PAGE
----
Posted on 4 September 2019
The month of August was a time for holidays, but it was also a time when the broadcast media aired an above average number of programmes at prime time about gambling and its potential to cause harm. Public conversation on the harms caused by gambling is rising. BBC One’s Panorama, ITV’s Ross Kemp and BBC Three’s Lloyd Griffiths covered similar ground, offering bleak examples of how gambling activity can lead to obsessive behaviours, addiction, debt and loss of relationships, home, job. In the very worst of these situations, families spoke movingly of how their sons had taken their own lives.
The evidence portrayed in these programmes does not reflect well on the actions of some of the gambling operators. The Panorama programme told the story of one lady, aged 61 years, who lost over £633,000 online. The handling of her account by the operator was highlighted despite the customer showing clear signs of problem gambling.
Throughout all three programmes, there were repeated references to the risks associated with products such as bonuses, free bets, multi-bets, games designed to keep players playing and incentivizing players to bet on lesser known sports like volleyball with no prior knowledge of the game. The widespread availability of gambling, with 24-hour access through mobile betting apps, and industry incentives for ‘VIP’ customers were also seen as contributing to addiction. Self-exclusion, whereby a gambler asks an operator to stop them placing bets, were consistently described by individuals who had experienced harm as ineffective because exclusion processes were not rigorous enough.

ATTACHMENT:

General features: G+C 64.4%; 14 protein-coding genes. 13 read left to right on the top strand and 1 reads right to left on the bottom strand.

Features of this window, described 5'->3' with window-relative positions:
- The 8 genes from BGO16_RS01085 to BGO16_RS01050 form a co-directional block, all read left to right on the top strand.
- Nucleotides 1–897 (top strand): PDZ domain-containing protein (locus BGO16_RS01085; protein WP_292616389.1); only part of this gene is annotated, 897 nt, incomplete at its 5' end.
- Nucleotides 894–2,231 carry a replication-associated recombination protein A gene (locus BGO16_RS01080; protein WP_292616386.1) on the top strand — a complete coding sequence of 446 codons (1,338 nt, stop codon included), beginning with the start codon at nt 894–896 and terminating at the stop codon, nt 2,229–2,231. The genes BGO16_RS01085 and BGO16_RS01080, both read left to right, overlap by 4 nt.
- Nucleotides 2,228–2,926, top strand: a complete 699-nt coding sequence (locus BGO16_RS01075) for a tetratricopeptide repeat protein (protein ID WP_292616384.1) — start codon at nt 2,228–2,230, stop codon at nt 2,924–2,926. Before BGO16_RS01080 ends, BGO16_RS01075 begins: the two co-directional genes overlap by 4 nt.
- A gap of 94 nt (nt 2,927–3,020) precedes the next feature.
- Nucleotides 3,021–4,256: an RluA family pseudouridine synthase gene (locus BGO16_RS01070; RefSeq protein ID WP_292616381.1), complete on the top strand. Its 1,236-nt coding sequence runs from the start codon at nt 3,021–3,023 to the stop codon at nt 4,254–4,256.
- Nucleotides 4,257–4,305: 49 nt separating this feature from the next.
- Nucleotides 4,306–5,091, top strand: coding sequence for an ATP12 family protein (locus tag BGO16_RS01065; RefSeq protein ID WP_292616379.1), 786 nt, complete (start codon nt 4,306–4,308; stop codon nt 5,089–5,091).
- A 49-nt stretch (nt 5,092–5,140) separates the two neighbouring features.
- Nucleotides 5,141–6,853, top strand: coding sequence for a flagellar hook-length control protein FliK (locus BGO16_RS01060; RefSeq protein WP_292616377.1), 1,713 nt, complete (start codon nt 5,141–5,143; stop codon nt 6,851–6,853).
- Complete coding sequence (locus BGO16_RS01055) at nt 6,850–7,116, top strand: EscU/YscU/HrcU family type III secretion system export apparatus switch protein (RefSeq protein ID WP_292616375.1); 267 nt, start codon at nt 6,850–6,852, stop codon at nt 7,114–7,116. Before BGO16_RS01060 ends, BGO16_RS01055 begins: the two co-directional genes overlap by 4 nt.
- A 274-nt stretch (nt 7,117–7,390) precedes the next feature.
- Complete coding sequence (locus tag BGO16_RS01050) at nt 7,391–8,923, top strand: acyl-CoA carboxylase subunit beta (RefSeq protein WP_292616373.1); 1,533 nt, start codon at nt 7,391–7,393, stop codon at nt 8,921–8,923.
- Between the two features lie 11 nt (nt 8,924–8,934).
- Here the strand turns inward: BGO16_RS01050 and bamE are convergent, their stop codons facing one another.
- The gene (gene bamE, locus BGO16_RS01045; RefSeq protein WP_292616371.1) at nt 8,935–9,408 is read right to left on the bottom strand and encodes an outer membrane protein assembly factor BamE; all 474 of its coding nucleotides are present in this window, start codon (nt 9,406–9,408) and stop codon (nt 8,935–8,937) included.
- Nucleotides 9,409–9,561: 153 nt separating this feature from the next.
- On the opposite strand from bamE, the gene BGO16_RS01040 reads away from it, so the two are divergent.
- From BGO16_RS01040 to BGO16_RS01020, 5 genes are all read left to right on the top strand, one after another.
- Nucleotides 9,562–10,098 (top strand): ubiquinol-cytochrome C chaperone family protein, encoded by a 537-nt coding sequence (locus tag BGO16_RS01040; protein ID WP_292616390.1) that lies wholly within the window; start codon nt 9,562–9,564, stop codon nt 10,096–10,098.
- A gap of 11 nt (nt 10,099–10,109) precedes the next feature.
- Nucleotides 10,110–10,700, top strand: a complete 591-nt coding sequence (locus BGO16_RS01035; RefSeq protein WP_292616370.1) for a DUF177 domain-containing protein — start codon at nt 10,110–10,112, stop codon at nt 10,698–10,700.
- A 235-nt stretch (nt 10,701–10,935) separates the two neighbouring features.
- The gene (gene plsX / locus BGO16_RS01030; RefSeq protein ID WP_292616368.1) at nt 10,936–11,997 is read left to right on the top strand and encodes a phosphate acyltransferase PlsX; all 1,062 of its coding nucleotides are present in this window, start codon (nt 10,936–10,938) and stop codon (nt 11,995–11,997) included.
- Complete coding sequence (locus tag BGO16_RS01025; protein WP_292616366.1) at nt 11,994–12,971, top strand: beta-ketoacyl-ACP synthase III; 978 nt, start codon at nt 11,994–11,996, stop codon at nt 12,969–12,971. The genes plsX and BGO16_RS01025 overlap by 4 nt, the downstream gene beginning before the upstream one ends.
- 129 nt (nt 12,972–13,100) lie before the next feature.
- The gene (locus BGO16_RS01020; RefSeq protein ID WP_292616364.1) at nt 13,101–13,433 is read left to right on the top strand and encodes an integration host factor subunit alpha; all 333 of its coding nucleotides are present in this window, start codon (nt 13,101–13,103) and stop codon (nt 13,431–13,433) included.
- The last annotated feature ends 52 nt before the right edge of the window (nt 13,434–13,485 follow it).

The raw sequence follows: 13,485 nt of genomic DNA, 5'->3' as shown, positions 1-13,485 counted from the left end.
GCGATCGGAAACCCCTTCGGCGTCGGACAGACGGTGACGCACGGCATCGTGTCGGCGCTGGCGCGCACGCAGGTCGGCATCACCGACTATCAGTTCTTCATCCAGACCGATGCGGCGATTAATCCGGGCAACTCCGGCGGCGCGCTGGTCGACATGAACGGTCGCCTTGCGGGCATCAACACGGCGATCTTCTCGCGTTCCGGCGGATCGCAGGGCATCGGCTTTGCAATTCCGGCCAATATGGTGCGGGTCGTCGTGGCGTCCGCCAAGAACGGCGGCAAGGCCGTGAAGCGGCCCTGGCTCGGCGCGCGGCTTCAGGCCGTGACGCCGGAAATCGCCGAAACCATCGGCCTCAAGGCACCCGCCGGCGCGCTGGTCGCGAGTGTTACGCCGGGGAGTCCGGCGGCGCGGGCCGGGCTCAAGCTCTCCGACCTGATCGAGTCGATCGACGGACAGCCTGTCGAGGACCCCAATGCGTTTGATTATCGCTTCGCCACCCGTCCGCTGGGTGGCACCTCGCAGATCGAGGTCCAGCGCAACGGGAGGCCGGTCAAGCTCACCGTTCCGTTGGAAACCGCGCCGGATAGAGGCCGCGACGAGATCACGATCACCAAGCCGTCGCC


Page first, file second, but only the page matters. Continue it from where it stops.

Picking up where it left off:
These programmes broadcast during August were matched by stories in the newspapers. Two examples show the ongoing interest in gambling and its impact. The Daily Mail was critical of betting company sponsorship of celebrity footballer Wayne Rooney, whilst The Sun carried a story of praise for another company’s move to end their sponsorship of the Scottish Premier Football League from former footballer and ex gambler Kevin Twaddle.
The reputational risks for the gambling industry in these accounts are obvious. Public discussion on the potential harm from gambling activities, and in particular online gambling, is increasing. This coincides with political interest in finding new solutions to some of the social harms that are more widely debated now than ever before. It is encouraging to see increasing recognition of gambling harm as a public health issue in the UK, unthinkable five years ago. The new work that is emerging through the Commission’s National Strategy to Reduce Gambling Harms will help to speed up progress.
The messages in these newspaper articles and TV broadcasts may not be new, but they are reaching a wider audience, which brings with it new challenges for the industry. In an interview in 2009 the head of a US Gambling regulator welcomed the opportunities which online gambling would bring to making gambling safer ‘since land-based gaming does not provide the tools that are possible in an online environment’ (Sparrow, 2009).
Some would suggest that there has been little visible progress here since 2009. Whatever the arguments on either side, what last month’s media coverage reflects is an increasing call for evidence of action that demonstrates real concern for consumers alongside the focus on entertainment and commercial benefits. Greater transparency and a cultural shift must underpin this. Josephine Holloway argues that switching the burden of responsibility away from the individual and onto the industry is at the heart of this. All of us who work for safer gambling in the UK must find new ways of reducing harm.
Sparrow, M (2009) Can internet gambling be effectively regulated? Managing the Risks.